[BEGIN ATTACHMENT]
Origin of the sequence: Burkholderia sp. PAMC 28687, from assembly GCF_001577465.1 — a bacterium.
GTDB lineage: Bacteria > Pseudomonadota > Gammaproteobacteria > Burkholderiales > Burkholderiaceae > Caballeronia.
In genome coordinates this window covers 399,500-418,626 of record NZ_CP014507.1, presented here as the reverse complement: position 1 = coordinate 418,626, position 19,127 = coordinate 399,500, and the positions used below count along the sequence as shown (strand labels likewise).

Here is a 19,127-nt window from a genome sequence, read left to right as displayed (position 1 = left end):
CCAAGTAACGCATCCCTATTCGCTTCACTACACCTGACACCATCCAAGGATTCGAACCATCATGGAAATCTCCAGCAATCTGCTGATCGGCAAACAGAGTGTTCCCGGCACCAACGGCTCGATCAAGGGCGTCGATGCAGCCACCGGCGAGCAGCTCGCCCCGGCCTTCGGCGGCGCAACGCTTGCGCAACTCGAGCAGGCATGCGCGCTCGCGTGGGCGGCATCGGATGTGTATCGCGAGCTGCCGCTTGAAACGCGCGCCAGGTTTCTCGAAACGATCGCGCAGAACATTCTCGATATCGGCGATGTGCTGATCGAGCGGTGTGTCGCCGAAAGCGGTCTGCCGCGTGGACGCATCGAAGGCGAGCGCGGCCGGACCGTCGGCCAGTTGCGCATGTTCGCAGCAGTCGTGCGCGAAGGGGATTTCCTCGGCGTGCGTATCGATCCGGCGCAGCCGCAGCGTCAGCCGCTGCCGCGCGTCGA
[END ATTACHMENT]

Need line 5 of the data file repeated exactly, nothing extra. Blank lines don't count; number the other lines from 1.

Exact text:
CCAAGTAACGCATCCCTATTCGCTTCACTACACCTGACACCATCCAAGGATTCGAACCATCATGGAAATCTCCAGCAATCTGCTGATCGGCAAACAGAGTGTTCCCGGCACCAACGGCTCGATCAAGGGCGTCGATGCAGCCACCGGCGAGCAGCTCGCCCCGGCCTTCGGCGGCGCAACGCTTGCGCAACTCGAGCAGGCATGCGCGCTCGCGTGGGCGGCATCGGATGTGTATCGCGAGCTGCCGCTTGAAACGCGCGCCAGGTTTCTCGAAACGATCGCGCAGAACATTCTCGATATCGGCGATGTGCTGATCGAGCGGTGTGTCGCCGAAAGCGGTCTGCCGCGTGGACGCATCGAAGGCGAGCGCGGCCGGACCGTCGGCCAGTTGCGCATGTTCGCAGCAGTCGTGCGCGAAGGGGATTTCCTCGGCGTGCGTATCGATCCGGCGCAGCCGCAGCGTCAGCCGCTGCCGCGCGTCGA